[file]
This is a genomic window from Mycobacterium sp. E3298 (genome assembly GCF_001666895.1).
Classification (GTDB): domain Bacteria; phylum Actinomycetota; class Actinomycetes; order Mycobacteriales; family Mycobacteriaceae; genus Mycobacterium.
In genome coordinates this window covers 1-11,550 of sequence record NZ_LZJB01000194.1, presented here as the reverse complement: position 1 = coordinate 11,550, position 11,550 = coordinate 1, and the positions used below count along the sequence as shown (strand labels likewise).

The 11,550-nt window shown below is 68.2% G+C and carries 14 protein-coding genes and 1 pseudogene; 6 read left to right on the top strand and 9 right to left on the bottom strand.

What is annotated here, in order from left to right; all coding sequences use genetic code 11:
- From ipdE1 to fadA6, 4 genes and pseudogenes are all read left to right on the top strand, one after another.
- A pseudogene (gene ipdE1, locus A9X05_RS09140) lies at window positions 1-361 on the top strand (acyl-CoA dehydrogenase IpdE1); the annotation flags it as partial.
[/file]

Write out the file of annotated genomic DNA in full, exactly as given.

This is a genomic window from Mycobacterium sp. E3298 (genome assembly GCF_001666895.1).
Classification (GTDB): domain Bacteria; phylum Actinomycetota; class Actinomycetes; order Mycobacteriales; family Mycobacteriaceae; genus Mycobacterium.
In genome coordinates this window covers 1-11,550 of sequence record NZ_LZJB01000194.1, presented here as the reverse complement: position 1 = coordinate 11,550, position 11,550 = coordinate 1, and the positions used below count along the sequence as shown (strand labels likewise).

The 11,550-nt window shown below is 68.2% G+C and carries 14 protein-coding genes and 1 pseudogene; 6 read left to right on the top strand and 9 right to left on the bottom strand.

What is annotated here, in order from left to right; all coding sequences use genetic code 11:
- From ipdE1 to fadA6, 4 genes and pseudogenes are all read left to right on the top strand, one after another.
- A pseudogene (gene ipdE1, locus A9X05_RS09140) lies at window positions 1-361 on the top strand (acyl-CoA dehydrogenase IpdE1); the annotation flags it as partial.